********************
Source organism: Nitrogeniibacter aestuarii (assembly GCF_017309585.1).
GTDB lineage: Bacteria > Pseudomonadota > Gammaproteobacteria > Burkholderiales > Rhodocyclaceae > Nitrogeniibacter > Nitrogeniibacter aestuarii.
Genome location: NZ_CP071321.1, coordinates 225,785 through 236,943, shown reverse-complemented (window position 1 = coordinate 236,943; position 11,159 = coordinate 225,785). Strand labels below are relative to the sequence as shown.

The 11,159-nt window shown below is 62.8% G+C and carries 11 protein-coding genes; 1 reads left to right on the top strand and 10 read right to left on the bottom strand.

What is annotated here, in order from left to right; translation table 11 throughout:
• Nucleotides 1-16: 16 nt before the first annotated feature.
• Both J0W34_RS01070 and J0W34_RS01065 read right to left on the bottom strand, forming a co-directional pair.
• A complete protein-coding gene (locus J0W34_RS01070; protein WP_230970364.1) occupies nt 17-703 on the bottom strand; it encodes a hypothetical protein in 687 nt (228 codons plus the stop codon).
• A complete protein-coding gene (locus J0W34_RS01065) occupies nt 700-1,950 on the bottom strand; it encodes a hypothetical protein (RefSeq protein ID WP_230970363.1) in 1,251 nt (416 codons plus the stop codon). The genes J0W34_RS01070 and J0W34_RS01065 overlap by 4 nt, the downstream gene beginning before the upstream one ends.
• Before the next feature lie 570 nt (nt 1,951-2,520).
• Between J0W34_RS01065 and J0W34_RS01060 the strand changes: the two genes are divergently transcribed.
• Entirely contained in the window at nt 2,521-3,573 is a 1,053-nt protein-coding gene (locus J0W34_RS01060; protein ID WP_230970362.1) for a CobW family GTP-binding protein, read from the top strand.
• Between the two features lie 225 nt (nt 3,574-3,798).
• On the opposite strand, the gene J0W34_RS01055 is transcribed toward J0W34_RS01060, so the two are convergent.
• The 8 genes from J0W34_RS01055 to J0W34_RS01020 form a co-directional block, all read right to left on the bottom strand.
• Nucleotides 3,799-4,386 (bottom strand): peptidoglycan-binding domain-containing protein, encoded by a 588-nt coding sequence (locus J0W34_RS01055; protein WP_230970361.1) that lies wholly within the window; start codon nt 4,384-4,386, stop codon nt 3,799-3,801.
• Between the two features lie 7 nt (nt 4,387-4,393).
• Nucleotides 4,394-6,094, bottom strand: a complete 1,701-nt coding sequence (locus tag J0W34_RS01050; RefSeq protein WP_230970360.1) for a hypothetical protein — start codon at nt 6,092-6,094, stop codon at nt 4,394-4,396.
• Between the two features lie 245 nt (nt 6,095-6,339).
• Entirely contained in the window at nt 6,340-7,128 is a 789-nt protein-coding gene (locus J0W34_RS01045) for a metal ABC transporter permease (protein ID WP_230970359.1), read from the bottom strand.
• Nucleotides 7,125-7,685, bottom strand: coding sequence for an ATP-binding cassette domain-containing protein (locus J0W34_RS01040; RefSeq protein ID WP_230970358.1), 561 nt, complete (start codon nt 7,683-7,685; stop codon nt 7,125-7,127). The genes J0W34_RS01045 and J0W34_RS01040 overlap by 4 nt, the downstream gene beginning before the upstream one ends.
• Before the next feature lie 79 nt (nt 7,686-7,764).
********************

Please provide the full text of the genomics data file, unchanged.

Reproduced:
Source organism: Nitrogeniibacter aestuarii (assembly GCF_017309585.1).
GTDB lineage: Bacteria > Pseudomonadota > Gammaproteobacteria > Burkholderiales > Rhodocyclaceae > Nitrogeniibacter > Nitrogeniibacter aestuarii.
Genome location: NZ_CP071321.1, coordinates 225,785 through 236,943, shown reverse-complemented (window position 1 = coordinate 236,943; position 11,159 = coordinate 225,785). Strand labels below are relative to the sequence as shown.

The 11,159-nt window shown below is 62.8% G+C and carries 11 protein-coding genes; 1 reads left to right on the top strand and 10 read right to left on the bottom strand.

What is annotated here, in order from left to right; translation table 11 throughout:
• Nucleotides 1-16: 16 nt before the first annotated feature.
• Both J0W34_RS01070 and J0W34_RS01065 read right to left on the bottom strand, forming a co-directional pair.
• A complete protein-coding gene (locus J0W34_RS01070; protein WP_230970364.1) occupies nt 17-703 on the bottom strand; it encodes a hypothetical protein in 687 nt (228 codons plus the stop codon).
• A complete protein-coding gene (locus J0W34_RS01065) occupies nt 700-1,950 on the bottom strand; it encodes a hypothetical protein (RefSeq protein ID WP_230970363.1) in 1,251 nt (416 codons plus the stop codon). The genes J0W34_RS01070 and J0W34_RS01065 overlap by 4 nt, the downstream gene beginning before the upstream one ends.
• Before the next feature lie 570 nt (nt 1,951-2,520).
• Between J0W34_RS01065 and J0W34_RS01060 the strand changes: the two genes are divergently transcribed.
• Entirely contained in the window at nt 2,521-3,573 is a 1,053-nt protein-coding gene (locus J0W34_RS01060; protein ID WP_230970362.1) for a CobW family GTP-binding protein, read from the top strand.
• Between the two features lie 225 nt (nt 3,574-3,798).
• On the opposite strand, the gene J0W34_RS01055 is transcribed toward J0W34_RS01060, so the two are convergent.
• The 8 genes from J0W34_RS01055 to J0W34_RS01020 form a co-directional block, all read right to left on the bottom strand.
• Nucleotides 3,799-4,386 (bottom strand): peptidoglycan-binding domain-containing protein, encoded by a 588-nt coding sequence (locus J0W34_RS01055; protein WP_230970361.1) that lies wholly within the window; start codon nt 4,384-4,386, stop codon nt 3,799-3,801.
• Between the two features lie 7 nt (nt 4,387-4,393).
• Nucleotides 4,394-6,094, bottom strand: a complete 1,701-nt coding sequence (locus tag J0W34_RS01050; RefSeq protein WP_230970360.1) for a hypothetical protein — start codon at nt 6,092-6,094, stop codon at nt 4,394-4,396.
• Between the two features lie 245 nt (nt 6,095-6,339).
• Entirely contained in the window at nt 6,340-7,128 is a 789-nt protein-coding gene (locus J0W34_RS01045) for a metal ABC transporter permease (protein ID WP_230970359.1), read from the bottom strand.
• Nucleotides 7,125-7,685, bottom strand: coding sequence for an ATP-binding cassette domain-containing protein (locus J0W34_RS01040; RefSeq protein ID WP_230970358.1), 561 nt, complete (start codon nt 7,683-7,685; stop codon nt 7,125-7,127). The genes J0W34_RS01045 and J0W34_RS01040 overlap by 4 nt, the downstream gene beginning before the upstream one ends.
• Before the next feature lie 79 nt (nt 7,686-7,764).